Chaumont – Home rule must prevail over “a disturbing trend” in state government to remove powers from local jurisdictions under Article X of the 2011 Power NY Act, according to Lyme town officials.
Joining several other towns, Lyme recently sent its official statement to the state Public Service Commission asking it to reinstate local control over the siting of energy development projects, such as industrial wind farms.
The commission’s public comment period for Article X amendments had ended May 29, but municipalities were given until today to submit theirs.
Representing Lyme in a letter to commission Secretary Jaclyn A. Brilling, town Supervisor Scott G. Aubertine said that in a home rule state, municipalities “should ultimately decide whether such development is in their residents’ best interests.”
Lyme at one point had considered endorsing a letter drafted by environmental attorney Gary A. Abraham, who called for tougher noise restrictions for wind turbines, among other things, but the Town Council ultimately decided to draft its own statement – most likely to avoid controversy.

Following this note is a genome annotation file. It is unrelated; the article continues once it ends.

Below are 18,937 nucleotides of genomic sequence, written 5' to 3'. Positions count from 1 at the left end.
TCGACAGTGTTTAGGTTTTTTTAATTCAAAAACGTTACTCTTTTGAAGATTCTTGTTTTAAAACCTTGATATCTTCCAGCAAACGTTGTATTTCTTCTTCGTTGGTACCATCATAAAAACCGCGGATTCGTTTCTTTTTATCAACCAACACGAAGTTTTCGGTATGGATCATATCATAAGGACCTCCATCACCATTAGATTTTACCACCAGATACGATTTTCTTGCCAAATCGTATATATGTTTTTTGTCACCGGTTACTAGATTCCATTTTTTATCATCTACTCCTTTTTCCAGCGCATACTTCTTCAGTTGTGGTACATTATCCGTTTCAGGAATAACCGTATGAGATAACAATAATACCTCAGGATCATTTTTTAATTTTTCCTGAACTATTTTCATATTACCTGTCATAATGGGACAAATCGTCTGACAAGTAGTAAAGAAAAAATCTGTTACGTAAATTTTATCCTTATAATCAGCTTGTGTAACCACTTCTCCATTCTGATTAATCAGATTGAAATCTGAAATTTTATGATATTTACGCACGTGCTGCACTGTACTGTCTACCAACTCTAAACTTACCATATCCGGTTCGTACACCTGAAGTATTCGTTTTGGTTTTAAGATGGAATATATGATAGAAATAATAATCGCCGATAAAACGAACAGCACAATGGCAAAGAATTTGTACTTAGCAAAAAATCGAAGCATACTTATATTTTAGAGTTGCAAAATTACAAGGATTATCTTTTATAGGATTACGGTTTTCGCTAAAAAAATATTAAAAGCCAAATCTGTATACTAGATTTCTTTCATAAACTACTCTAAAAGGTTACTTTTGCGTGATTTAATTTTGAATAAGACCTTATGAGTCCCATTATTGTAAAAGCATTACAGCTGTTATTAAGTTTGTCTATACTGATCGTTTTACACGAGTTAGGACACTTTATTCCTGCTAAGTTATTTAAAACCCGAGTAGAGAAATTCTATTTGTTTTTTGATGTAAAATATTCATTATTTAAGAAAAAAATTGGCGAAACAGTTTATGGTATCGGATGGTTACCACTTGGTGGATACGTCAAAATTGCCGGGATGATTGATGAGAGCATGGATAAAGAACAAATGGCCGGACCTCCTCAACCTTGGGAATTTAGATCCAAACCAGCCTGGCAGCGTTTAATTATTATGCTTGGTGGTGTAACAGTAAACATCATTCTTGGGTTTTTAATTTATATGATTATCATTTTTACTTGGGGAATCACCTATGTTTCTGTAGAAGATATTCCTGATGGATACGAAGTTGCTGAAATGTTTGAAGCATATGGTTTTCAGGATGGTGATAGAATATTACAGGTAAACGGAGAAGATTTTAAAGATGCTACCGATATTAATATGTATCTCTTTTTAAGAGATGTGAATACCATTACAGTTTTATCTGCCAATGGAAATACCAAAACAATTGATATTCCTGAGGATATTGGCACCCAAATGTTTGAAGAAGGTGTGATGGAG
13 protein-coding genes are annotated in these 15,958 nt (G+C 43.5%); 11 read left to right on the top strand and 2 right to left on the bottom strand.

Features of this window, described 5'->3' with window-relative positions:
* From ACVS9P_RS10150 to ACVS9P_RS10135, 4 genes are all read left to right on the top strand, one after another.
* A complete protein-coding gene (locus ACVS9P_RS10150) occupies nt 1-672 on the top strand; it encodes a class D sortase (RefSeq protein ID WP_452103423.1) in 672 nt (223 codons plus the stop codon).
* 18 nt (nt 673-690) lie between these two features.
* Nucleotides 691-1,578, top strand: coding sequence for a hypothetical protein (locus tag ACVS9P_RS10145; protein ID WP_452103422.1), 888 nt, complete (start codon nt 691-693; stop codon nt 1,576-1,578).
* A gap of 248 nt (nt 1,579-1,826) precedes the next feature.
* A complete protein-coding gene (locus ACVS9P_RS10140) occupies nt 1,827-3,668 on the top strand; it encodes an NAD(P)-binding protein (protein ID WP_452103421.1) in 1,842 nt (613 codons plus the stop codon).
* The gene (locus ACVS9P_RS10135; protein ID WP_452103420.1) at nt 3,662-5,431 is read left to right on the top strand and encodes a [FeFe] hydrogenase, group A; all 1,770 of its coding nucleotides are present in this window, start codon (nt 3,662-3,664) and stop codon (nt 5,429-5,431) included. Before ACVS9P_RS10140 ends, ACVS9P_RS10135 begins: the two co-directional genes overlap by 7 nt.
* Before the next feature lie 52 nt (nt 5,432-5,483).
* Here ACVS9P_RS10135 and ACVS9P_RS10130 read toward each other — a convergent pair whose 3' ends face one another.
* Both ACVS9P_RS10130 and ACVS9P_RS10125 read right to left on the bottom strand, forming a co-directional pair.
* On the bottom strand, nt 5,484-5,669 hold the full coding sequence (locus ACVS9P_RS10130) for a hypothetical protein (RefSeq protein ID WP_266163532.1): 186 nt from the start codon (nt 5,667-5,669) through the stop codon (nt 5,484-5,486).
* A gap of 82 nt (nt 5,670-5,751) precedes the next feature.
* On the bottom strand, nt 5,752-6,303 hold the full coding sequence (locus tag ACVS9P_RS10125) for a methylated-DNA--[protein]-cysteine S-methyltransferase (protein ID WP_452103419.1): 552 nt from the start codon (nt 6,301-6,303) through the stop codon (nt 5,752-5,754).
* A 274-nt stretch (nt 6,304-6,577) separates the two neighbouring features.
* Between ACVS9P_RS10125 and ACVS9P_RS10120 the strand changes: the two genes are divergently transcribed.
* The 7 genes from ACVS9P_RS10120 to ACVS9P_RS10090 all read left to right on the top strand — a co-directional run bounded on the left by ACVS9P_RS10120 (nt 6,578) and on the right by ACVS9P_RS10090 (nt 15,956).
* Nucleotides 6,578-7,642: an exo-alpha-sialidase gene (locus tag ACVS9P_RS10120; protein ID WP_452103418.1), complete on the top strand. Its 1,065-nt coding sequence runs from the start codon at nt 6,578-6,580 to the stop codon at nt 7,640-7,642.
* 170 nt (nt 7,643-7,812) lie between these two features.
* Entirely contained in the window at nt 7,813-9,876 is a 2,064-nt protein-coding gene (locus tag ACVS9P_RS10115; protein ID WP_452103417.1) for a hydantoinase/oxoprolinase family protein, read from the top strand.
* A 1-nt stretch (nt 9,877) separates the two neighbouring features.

Local supporters of wind farms have accused Mr. Abraham, Allegany, of lobbying for anti-wind groups because of his past associations with the Wind Power Ethics Group, Cape Vincent, and the Environmentally Concerned Citizens Organization, Clayton.
In their letter, Lyme officials further argued that the Power NY Act of 2011 strips communities of their constitutional rights by transferring the authority to make siting decisions to “a faceless bureaucracy.”
“The waterfront land makes up the majority of our tax base and there is a serious concern over loss of property value if the area is industrialized,” the letter states. “Our comprehensive plan calls for development that preserves or enhances the natural, historic, and scenic qualities of the town, and we feel that we, the people of the town, are the best judges of how to develop our town.”
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